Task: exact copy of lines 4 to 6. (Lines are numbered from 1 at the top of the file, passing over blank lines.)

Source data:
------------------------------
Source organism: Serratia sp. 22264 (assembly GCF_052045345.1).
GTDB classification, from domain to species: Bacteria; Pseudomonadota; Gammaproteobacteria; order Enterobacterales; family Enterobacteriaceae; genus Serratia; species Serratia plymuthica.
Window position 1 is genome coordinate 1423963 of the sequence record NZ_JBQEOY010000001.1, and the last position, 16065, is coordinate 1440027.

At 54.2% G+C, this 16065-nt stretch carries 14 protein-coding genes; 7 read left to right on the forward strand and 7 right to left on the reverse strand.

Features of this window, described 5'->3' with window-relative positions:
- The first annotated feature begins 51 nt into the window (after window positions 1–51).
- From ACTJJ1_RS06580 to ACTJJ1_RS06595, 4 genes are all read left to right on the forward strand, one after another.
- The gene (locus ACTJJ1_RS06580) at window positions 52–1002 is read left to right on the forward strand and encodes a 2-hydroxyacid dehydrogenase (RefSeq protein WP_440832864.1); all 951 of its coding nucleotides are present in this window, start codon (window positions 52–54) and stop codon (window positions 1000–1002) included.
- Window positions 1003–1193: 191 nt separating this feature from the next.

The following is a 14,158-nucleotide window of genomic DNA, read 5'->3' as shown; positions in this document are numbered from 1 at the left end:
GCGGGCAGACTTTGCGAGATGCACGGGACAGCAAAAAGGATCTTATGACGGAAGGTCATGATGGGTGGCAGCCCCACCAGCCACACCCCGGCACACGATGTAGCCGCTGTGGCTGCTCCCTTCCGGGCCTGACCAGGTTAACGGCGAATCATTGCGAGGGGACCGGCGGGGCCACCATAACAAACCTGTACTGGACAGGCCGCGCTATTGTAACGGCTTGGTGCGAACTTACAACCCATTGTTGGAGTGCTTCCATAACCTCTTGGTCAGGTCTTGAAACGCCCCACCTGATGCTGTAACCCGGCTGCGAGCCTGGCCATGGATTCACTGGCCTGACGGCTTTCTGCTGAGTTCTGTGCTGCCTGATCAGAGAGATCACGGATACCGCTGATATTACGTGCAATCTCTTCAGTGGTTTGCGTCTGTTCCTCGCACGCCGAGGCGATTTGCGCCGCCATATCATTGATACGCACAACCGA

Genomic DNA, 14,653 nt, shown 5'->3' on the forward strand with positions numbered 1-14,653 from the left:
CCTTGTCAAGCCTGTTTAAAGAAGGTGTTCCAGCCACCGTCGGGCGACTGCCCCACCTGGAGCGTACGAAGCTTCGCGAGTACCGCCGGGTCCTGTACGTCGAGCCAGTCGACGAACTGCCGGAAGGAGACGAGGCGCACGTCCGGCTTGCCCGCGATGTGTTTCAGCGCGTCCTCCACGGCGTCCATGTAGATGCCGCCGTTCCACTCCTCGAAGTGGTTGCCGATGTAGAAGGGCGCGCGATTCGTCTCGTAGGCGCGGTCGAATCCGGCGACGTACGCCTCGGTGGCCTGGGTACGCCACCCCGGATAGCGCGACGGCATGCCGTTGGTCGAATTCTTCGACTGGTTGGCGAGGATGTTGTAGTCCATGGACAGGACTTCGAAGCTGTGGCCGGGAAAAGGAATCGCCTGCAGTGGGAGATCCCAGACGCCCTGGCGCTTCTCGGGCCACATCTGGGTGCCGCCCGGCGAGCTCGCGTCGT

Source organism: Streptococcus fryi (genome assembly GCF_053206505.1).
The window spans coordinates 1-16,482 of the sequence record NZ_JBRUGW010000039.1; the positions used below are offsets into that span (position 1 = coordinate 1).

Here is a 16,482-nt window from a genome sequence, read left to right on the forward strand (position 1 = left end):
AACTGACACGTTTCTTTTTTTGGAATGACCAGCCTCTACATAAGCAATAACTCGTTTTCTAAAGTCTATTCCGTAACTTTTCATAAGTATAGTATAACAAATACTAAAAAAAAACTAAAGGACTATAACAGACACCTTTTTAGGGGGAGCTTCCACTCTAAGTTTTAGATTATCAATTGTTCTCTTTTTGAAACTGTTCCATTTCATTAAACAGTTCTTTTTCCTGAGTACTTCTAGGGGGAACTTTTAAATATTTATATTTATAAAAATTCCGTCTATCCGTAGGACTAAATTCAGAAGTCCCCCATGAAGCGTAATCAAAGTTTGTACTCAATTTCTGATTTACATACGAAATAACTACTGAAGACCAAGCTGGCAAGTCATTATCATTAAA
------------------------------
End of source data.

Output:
At 54.2% G+C, this 16065-nt stretch carries 14 protein-coding genes; 7 read left to right on the forward strand and 7 right to left on the reverse strand.

Features of this window, described 5'->3' with window-relative positions:
- The first annotated feature begins 51 nt into the window (after window positions 1–51).